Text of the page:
I’ve always equated southern Florida with retirement — and a retreat for the rich. Even in my parents’ comparatively modest neighborhood, there are a few million-dollar homes. (In fact, just a mile or two down the highway you might see mansions owned by people named Kellogg and Heinz.)
Because of this connection to wealth and old money, I’ve also always thought of Florida as being somewhat removed from the national economy. But in the past couple of days I’ve changed my mind.
As my dad and I took a road trip along the A1A today, he pointed out the rows of vacant strip malls that once housed small businesses. The patio furniture and plants and scuba gear are all gone. Restaurants sit empty with “for lease” signs in the windows, as crabgrass grows through the cracks in the parking lots.
The housing market has taken a big hit, too. On my parents’ block alone, I counted five houses for sale, two of which are vacant. Of these, one is unfinished. Speculation is that the owner ran out of money halfway into an ambitious remodeling project. Have a spare chandelier, a few bathroom fixtures, and $500,000 in cash? Nope, me neither.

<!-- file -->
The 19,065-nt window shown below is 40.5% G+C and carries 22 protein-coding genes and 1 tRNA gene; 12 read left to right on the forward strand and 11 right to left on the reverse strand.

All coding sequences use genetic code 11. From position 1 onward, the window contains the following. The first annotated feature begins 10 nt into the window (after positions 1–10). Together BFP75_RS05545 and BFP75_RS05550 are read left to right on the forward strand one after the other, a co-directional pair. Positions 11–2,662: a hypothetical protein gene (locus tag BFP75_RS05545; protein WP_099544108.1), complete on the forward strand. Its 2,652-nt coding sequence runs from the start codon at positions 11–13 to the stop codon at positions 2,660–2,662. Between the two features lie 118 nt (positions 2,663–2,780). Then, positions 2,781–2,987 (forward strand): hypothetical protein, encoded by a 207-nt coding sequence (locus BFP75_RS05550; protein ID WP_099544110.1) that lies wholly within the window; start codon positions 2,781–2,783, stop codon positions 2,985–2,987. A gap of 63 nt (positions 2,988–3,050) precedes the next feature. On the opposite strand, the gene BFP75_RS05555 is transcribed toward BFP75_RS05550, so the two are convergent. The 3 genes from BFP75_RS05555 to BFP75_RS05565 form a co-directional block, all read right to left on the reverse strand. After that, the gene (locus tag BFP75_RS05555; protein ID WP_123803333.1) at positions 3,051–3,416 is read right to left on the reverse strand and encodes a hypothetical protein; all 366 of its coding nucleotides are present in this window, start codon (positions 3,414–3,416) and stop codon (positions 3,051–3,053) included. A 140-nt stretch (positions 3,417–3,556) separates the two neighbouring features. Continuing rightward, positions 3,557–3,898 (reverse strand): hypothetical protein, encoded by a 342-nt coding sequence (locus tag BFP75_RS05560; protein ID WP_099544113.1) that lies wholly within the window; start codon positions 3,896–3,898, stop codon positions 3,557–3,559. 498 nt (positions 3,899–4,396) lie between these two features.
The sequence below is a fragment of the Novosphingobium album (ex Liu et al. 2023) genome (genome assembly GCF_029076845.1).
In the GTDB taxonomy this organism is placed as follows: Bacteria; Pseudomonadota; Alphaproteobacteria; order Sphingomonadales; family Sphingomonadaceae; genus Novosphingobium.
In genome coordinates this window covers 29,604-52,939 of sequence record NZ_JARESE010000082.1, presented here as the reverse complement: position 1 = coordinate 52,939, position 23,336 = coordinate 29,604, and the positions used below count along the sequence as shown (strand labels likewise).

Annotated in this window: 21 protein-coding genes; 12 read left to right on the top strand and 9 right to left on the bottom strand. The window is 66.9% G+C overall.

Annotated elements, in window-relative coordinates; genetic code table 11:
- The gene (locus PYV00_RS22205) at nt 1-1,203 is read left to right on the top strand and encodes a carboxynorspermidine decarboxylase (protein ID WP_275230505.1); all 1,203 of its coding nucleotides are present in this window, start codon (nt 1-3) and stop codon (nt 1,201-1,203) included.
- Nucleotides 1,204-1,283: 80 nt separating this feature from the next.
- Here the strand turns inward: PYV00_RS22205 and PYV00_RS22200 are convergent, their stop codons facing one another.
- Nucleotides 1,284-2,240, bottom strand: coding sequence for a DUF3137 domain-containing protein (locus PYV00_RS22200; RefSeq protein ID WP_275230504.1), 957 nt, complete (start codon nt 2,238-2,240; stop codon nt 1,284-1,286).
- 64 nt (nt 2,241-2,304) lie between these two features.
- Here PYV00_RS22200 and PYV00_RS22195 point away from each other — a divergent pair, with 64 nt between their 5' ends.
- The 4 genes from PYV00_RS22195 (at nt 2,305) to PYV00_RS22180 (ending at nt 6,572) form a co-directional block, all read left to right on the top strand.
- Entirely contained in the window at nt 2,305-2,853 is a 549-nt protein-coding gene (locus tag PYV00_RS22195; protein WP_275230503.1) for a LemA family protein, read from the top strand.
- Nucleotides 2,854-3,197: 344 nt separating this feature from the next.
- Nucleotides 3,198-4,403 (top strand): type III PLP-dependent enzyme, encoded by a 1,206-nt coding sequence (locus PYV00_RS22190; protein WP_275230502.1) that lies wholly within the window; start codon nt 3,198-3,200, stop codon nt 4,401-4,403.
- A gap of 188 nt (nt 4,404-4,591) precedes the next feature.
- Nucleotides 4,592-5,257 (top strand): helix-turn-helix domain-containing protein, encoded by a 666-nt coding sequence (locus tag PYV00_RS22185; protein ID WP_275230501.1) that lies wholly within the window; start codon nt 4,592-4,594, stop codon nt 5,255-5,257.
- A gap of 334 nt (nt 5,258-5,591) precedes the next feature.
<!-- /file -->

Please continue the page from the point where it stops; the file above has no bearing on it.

Of course, these are the obvious signs. I’ve actually been more shocked by the subtle evidence that not all is well.
I used to be annoyed by the almost-constant traffic of private jets on approach to the municipal airport. Today, I noticed only three. I also used to be annoyed by the almost-constant boat traffic. Today I heard only one big yacht go by.
From an environmental perspective, I’m delighted. But from an economic perspective I’m concerned.
For years, many of us have been repeating the Reaganesque mantra of trickle-down economics. If enough people succeed, the thinking goes, everyone will benefit.
Well … what about a scenario in which no one benefits? The situation in Florida isn’t quite that bleak, but there’s a definite sense here that the scales have tipped.
I just hope they haven’t tipped past the point of no return.